Snow (6) ‎– Snow

Label:
Epic ‎– BN 26435
Format:
Vinyl, LP, Album
Country:
Released:
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Tracklist Hide Credits

A1 Where Has My Old Friend Billy Jones Gone
Arranged By, Conductor – Charles Calello*Written-By – Jim Sikela
3:04
A2 The Golden Oldie Song
Written-By – Tom Morris (13)
2:32
A3 Old Uncle Timothy's Flying Balloon
Arranged By, Conductor – Charles Calello*Words By, Music By – Wm. Ryan*
4:11
A4 Engelbert
Words By, Music By – Wm. Ryan*
4:33
A5 You Let Me Know
Arranged By [Horns] – Charles Calello*Written-By – Tom Morris (13)
3:28
B1 Song Of The Sirens
Written-By – Tom Morris (13)
4:08
B2 The Flying Miraldos
Arranged By [Horns] – Charles Calello*Words By, Music By – Wm. Ryan*
3:23
B3 Sweet Dreams
Arranged By, Conductor – Charles Calello*Written-By – Jim Sikela
2:21
B4 Bab's Song
Arranged By, Conductor – Charles Calello*Words By, Music By – Jim Sikela, Sandy Linzer
3:04
B5 Caterpillar
Words By, Music By – Wm. Ryan*
3:32

Credits

Other Versions (3 of 3) View All

Cat# Artist Title (Format) Label Cat# Country Year
RRLP056 Snow (6) Snow(LP, Album, Ltd, Num, RE, Unofficial) Radioactive (2) RRLP056 UK 2005 Sell This Version
BN 26435 Snow (6) Snow(LP, Album) Epic BN 26435 Canada 1968 Sell This Version
RRCD056 Snow (6) Snow(CD, Album, RE, Unofficial) Radioactive (2) RRCD056 UK 2005 Sell This Version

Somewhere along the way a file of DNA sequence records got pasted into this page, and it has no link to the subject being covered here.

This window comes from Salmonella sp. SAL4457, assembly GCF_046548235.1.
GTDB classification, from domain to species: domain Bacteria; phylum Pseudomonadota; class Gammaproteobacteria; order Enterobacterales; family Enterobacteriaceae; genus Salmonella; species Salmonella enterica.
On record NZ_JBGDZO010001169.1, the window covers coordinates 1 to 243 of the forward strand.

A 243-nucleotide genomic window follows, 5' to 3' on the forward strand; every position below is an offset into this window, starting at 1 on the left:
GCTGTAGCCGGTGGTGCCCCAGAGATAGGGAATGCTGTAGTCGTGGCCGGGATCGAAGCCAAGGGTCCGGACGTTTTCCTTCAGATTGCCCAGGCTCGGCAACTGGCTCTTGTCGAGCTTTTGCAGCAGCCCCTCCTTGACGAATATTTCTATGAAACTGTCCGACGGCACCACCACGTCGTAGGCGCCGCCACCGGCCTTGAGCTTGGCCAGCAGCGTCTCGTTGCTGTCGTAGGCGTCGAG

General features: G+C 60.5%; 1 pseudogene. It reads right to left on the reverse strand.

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marcelrecords

marcelrecords

December 30, 2013
edited over 4 years ago
The first three tracks of this album are pretty bland multi-voiced folk-rock, although the short guitar incisions are promising. What follows on side one is strangely melodic acid-rock with oblique harmonies on the brilliant Engelbert, and a kind of twisted Peanut Butter Conspiracy influence, with a sharp tempo change and toytown psych on You Let Me Know. Side B is even better, starting with the piercing guitar on Song Of The Sirens, another track reminiscent of PBC. A coiled waltz similar to Aorta, The Flying Miraldos, follows suit, whilst Sweet Dreams and Bab's Song are pompous but cultivated 'baroque' harmony pop tracks with lush arrangements. The venom is in the tail where the tour de force Caterpillar pulls all stops and ushers the listener through more effects and key changes in three minutes than what seems possible and sounds as boldly experimental today as anything from this period.